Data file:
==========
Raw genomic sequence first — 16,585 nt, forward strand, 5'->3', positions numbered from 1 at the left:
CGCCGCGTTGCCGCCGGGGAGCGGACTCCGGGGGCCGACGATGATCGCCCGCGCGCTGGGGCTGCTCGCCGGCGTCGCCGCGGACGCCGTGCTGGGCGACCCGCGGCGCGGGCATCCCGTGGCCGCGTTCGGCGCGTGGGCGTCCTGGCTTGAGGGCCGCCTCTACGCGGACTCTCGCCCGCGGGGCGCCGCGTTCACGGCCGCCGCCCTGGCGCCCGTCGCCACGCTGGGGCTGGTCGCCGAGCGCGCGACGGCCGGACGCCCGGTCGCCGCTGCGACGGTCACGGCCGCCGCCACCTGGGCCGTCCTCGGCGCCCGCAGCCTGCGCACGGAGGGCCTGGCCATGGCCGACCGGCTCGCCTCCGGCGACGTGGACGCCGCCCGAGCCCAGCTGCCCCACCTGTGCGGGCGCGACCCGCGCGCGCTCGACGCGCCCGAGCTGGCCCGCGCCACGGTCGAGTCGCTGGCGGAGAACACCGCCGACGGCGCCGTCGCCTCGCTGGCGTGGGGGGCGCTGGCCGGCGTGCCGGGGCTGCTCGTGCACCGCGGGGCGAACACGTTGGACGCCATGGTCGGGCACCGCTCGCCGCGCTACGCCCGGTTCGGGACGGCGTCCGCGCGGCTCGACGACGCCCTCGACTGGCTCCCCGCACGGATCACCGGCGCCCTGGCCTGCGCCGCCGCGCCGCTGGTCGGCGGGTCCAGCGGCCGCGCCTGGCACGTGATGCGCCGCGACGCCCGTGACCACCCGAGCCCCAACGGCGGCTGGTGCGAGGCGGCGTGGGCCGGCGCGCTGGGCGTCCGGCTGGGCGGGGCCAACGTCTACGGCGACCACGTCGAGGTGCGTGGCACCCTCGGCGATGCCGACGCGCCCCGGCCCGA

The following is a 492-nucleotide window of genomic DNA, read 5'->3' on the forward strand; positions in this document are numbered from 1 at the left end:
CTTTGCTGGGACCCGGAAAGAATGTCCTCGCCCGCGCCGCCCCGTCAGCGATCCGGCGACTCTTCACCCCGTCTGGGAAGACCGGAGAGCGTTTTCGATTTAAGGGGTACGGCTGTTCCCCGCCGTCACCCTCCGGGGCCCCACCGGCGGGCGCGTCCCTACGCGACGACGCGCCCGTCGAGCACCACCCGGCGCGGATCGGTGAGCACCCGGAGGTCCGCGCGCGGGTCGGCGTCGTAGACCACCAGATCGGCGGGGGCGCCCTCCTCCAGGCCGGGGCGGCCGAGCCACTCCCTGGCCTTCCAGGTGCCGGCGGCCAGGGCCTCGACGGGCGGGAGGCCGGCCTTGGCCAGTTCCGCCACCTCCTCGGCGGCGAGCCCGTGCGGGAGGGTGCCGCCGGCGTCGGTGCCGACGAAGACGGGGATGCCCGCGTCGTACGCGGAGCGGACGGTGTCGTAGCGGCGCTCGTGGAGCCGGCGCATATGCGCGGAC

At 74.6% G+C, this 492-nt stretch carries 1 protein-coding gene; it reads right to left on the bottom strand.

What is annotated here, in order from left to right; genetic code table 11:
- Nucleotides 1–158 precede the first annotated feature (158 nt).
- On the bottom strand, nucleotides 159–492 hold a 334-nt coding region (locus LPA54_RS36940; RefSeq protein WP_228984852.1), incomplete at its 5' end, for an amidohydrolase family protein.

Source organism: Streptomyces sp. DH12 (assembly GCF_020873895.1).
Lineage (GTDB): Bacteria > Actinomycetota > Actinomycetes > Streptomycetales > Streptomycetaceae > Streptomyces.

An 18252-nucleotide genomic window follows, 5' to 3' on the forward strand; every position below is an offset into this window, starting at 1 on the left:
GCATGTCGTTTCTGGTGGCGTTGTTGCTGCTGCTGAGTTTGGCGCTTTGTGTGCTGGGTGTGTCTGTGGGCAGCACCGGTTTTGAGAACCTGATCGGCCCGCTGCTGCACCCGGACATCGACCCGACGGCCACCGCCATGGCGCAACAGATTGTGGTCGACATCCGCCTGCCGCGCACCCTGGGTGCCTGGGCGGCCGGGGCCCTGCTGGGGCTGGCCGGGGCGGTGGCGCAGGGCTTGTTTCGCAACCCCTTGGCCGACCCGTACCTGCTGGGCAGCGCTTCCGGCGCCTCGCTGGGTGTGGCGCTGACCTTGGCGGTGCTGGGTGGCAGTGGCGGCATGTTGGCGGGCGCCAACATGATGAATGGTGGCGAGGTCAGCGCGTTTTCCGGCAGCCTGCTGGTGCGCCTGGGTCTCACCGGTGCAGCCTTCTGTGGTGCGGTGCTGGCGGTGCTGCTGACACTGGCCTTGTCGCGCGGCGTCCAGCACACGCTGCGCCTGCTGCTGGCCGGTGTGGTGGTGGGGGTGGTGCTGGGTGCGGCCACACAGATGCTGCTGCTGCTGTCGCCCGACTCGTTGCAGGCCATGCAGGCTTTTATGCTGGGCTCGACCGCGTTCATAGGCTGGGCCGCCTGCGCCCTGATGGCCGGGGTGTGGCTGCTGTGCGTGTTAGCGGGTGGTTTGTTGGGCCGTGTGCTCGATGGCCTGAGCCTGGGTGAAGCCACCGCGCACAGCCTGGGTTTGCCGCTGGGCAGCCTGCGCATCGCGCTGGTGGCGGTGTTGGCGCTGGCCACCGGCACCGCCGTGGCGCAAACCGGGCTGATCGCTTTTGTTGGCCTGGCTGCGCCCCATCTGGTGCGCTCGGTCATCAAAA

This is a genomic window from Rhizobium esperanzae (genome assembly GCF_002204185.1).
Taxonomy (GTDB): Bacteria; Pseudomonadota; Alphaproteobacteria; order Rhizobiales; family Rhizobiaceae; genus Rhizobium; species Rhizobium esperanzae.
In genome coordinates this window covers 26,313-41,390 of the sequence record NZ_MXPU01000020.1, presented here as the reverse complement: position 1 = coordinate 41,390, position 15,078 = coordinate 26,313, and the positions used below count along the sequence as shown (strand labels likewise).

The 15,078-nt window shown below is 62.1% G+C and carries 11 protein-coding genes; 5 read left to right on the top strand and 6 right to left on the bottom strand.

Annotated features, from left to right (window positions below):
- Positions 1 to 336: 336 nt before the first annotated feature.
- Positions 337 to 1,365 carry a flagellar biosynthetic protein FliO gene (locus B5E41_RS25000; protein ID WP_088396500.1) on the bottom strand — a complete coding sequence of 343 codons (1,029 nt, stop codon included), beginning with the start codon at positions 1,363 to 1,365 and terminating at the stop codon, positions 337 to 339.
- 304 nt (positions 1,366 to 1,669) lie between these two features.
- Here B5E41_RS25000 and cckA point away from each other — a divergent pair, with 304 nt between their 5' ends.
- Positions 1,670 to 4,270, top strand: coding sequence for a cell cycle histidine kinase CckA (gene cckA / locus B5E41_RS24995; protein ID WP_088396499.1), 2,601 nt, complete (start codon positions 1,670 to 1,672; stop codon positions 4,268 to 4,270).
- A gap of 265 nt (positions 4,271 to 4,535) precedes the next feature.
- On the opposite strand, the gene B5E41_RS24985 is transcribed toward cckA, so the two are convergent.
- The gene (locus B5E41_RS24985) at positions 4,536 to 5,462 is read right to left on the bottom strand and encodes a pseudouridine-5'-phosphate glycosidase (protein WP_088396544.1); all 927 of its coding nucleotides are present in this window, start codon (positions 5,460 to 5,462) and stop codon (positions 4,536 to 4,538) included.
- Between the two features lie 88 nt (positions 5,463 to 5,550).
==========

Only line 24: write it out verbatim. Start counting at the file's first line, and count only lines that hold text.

- On the opposite strand, the gene B5E41_RS24985 is transcribed toward cckA, so the two are convergent.